SUMMIT, NJ - Projecting, based on New Jersey Governor Phil Murphy's budget proposal, that it will receive $350,000+ more than anticipated from the state next year, the Summit Public School District, its administrators and the Summit Board of Education welcomed the development.
“It’s all good news for Summit,” said Lou Pepe, Assistant Superintendent for Business.
The preliminary District budget did not plan for the increase. Pepe said that the increase will allow for a part-time security guard in addition to the full-time security guard. The position, about three hours per evening, would total $16,714. The balance would be applied to reduce the tax levy from 1.89 percent to 1.384 percent.
During the meeting, Board Member Donna Miller asked for more specifics on the planned reduction of five elementary classes. Superintendent June Chang said that he did not have any official information. “We have somewhat of an idea, but I can’t confirm,” he said. He said that possible retirements might impact the decision.
Miller also asked about the expense for the turf field at Upper Tatlock. Pepe said that it is part of the five-year facility plan but that it not would impact the budget this year. The field has a 10-year life expectancy, and it is 12 years old. He said that capital reserve will be used for the project, which will be replaced in its entirety probably during the summer of 2019. “We have to figure out the optimal time to address the field because it will be out-of-use for a couple of months, “ he said
Board President Rick Hanley said that the District has been working under the guidelines of Focus Area #3, to provide a safe environment for students and teachers. He said that the District has been allocating the time and resources to bolster security, entrance ways, the processing of visitors, and policies “to the chagrin of some.” He said that the ALICE (alert, lockdown, inform, counter, evacuate) active shooter drills that are taught in the school, along with staff training, and new intercom systems add to the safety level. Additionally, the schools now have numbered windows to help locate classrooms rapidly.
A “canine sweep” of Summit High School was done on February 21, and no illegal substances were found. “Students can enter a drug-free environment and focus on education,” Hanley said. He said that the members of the Board have a collective 16 children either in or recently graduated from the Summit Public Schools, so they want to make sure the buildings are “as secure as they can be.”
IXL Skills Testing
Education Committee Chair David Dietze said that they were working toward remedying the challenges faced by sixth grade test scores. He said that much of the problem is in grammar and supportive text. Dietze said that there are several steps being taken by the District to improve the scores including professional development, which gives the teachers the latest tools to teach grammar, sharing best practices among the schools, and using podcasts.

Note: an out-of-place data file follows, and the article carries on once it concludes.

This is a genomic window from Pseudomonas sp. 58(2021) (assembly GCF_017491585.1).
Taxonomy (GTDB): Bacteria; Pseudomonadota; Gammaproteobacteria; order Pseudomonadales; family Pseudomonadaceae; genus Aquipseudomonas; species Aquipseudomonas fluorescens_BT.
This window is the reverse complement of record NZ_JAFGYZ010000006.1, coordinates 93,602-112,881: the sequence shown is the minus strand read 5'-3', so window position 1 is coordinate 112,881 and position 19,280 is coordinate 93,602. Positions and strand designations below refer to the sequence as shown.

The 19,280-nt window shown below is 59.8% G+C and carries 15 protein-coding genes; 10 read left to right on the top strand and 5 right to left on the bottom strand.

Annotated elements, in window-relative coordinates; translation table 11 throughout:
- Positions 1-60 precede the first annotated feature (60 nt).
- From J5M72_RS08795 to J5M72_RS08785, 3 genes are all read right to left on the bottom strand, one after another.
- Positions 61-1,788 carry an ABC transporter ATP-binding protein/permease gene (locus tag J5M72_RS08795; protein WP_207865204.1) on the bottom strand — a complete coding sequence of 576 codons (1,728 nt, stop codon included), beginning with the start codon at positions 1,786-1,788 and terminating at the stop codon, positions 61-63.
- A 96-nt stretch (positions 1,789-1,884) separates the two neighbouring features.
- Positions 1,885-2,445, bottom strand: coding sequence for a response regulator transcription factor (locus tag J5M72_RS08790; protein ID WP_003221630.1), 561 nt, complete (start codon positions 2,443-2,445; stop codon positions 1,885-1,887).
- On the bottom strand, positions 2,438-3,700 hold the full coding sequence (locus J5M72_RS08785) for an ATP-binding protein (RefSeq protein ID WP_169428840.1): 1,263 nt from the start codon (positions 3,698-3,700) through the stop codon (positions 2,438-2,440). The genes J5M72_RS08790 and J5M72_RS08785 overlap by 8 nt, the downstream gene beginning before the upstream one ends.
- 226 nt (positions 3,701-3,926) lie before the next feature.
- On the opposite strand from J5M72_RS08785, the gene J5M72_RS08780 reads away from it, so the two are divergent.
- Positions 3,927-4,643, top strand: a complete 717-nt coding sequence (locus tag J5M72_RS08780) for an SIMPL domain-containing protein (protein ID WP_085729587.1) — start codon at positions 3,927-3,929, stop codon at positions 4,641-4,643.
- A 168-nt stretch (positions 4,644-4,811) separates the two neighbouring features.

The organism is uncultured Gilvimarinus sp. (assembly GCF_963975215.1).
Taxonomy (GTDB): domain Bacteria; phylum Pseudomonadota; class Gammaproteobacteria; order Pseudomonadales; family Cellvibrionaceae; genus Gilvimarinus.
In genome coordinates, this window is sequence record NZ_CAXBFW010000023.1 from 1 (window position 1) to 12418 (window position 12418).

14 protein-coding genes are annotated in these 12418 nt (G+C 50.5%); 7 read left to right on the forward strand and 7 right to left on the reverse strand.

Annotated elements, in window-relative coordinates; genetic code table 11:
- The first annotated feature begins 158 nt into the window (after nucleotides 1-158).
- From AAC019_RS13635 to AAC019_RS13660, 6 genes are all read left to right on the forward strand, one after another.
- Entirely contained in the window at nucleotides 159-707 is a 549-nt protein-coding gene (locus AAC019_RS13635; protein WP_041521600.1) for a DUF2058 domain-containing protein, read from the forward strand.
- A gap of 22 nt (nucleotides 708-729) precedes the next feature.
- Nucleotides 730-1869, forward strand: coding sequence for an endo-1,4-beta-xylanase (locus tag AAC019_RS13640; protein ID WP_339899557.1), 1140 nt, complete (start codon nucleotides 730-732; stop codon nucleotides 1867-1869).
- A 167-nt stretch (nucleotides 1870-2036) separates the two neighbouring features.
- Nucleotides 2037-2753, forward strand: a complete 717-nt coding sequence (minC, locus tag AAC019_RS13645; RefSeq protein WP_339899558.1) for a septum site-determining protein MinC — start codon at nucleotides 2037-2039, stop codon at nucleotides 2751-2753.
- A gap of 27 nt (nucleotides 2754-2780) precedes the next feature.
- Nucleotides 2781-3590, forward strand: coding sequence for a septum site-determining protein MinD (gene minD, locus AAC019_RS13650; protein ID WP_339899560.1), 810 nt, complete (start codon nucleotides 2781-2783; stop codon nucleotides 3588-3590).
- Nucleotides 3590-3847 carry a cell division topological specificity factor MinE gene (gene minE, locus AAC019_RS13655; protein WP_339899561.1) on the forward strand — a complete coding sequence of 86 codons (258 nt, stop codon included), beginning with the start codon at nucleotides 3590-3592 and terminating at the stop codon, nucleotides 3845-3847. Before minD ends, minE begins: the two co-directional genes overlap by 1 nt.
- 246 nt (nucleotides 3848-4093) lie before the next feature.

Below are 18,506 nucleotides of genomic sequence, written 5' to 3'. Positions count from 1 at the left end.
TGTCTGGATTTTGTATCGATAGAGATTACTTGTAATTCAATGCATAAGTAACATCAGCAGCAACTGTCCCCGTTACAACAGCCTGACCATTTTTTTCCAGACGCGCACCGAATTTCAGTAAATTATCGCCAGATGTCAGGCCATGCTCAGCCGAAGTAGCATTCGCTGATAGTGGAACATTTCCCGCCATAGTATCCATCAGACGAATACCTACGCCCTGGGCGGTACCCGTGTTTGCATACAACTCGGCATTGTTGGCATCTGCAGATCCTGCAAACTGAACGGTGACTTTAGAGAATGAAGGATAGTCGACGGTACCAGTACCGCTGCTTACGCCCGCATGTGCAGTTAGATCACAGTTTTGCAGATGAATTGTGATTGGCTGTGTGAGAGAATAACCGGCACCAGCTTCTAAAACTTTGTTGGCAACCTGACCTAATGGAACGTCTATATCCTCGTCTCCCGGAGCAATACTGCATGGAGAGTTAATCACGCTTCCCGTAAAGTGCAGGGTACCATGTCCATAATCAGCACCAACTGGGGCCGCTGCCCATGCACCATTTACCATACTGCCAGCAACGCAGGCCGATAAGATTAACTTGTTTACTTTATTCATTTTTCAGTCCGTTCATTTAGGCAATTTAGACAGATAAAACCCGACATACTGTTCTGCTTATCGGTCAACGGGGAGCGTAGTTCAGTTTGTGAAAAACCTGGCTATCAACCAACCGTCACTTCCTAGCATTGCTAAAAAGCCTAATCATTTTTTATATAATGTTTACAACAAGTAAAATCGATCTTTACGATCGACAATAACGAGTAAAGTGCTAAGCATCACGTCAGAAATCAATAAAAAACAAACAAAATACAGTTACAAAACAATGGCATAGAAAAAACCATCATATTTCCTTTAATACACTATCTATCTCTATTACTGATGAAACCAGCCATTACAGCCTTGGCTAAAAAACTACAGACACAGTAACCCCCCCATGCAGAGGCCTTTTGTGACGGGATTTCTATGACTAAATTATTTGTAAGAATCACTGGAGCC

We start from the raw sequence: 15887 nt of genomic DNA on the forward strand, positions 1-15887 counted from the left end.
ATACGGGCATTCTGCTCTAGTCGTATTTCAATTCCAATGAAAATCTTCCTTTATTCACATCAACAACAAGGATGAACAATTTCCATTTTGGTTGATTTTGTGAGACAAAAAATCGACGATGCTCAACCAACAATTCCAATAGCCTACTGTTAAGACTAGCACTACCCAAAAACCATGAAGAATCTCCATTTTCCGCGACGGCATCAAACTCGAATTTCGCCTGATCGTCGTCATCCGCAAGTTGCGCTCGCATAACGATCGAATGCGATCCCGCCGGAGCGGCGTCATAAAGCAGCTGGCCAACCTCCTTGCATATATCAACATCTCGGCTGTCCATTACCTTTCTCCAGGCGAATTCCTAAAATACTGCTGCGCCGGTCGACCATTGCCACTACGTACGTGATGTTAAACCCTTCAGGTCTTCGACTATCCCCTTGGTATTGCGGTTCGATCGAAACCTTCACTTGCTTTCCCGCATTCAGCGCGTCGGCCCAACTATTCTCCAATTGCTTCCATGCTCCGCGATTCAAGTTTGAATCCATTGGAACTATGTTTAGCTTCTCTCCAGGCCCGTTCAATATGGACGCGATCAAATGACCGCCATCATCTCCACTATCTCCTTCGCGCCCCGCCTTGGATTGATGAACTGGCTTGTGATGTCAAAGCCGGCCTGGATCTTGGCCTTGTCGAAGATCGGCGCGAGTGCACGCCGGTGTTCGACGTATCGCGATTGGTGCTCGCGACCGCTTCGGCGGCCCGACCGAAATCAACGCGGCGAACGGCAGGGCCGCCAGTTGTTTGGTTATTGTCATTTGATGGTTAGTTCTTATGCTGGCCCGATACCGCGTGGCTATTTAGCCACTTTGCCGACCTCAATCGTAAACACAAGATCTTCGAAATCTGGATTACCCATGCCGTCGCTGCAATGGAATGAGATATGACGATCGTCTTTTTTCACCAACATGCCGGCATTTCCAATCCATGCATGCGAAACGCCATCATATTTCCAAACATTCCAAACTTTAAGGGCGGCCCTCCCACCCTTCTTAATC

Dietze also shared plans for the new 'Pathways' program, to be introduced next year beginning with the Class of 2021. It is a program that focuses on STEAM, and allows students to “specialize” in an area, like a major. Summit High School Principal Stacy Grimaldi said that the classes will be in areas such as pre-engineering, biology, computer programming, computer engineering, pre-med, and sustainability. The program will not use any additional budget dollars, and students in the 'Pathways' program will be in the same class as other students not enrolled in 'Pathways'. There will be a preset menu of courses to take to answer the question,”What should I take if I want to do 'X' as a career?”
Lice v. Nits
Policy Chair Vanessa Primack said that the policy has been updated. The mention of the word “nits” has been removed from the head lice policy. Students are allowed back in the classroom once active lice have been treated; nits are no longer mentioned, in accordance with the American Academy of Pediatrics and the Center for Disease Control.
The 'Summit Story'
Communications Chair Chris Bonner said that his committee has been working on updating 'The Summit Story,' a 20-page document that gives a snapshot of the District. “It tells folks coming to Summit what they are buying into,” he said. It compares Summit to districts of like size, and explains how students are doing in the classroom. Twenty pages is too long, he said, so this spring and summer the committee will revamp the document.
The Board acknowledged the retirement of Dr. Jane Kachmar-Desonne, long-time director of special education services with a standing ovation. According to a District spokesperson, no decision has been made regarding Kachmar-Desonne's replacement and the position will be posted.